The track known as FALS calls for drivers to be on top of their games every lap.

“The bottom at Fairbury is very technical and you’ve got make sure you hit the grip because if you miss it just a little bit it’s a lot of speed difference when we’re running right at the infield tires to about a half groove out,” Hoffman explained. “That’s the biggest thing, knowing the characteristics of the track and how to make speed.”

By the time Late Model competitors roll through the gates at Fairbury there will have been a two week break in the schedule since the last WoO Late Models contest at Kentucky’s Ponderosa Speedway.

As part of the No. 9 team’s preparation for the PDC and other upcoming crown jewel races, they decided test while racing. And the results were quite good as Hoffman placed second in an unsanctioned event at Moler Raceway Park in Williamsburg, Ohio on July 21st then won a Valvoline Iron-Man Late Model Series feature at Atomic Speedway in Alma, Ohio the following day.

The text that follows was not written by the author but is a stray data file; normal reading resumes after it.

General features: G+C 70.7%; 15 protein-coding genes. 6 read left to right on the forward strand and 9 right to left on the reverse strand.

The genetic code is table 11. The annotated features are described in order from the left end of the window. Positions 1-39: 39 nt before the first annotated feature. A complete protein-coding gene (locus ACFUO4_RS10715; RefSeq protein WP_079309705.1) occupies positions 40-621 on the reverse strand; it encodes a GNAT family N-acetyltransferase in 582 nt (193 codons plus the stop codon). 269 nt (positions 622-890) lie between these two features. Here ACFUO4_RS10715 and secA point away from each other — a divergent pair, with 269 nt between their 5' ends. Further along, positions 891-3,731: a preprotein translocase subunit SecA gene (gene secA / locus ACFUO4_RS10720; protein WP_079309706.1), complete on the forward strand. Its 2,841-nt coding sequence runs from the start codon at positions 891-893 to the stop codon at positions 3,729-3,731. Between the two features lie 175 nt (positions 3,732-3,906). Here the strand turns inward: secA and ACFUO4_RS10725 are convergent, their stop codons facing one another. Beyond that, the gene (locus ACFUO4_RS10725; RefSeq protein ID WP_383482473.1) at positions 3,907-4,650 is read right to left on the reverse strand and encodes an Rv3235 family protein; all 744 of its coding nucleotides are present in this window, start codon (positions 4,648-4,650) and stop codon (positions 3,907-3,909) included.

“For me, we’re going racing, but I’ll call it testing,” Hoffman declared in the interview conducted last week. “We’re going to use it as a test session and that’s it. I didn’t feel like I was very good at Ponderosa, I feel like my car wasn’t bad but I probably wasn’t aggressive enough so a lot of that comes back on me. I didn’t feel like I was so great so we’re going to test and race these next two days here.”

Hoffman believes that Late Model teams, unlike when he was a full-time Modified driver, are not afforded the luxury of taking multiple weeks off which is why he wanted to be on a track this past weekend rather than work in his shop.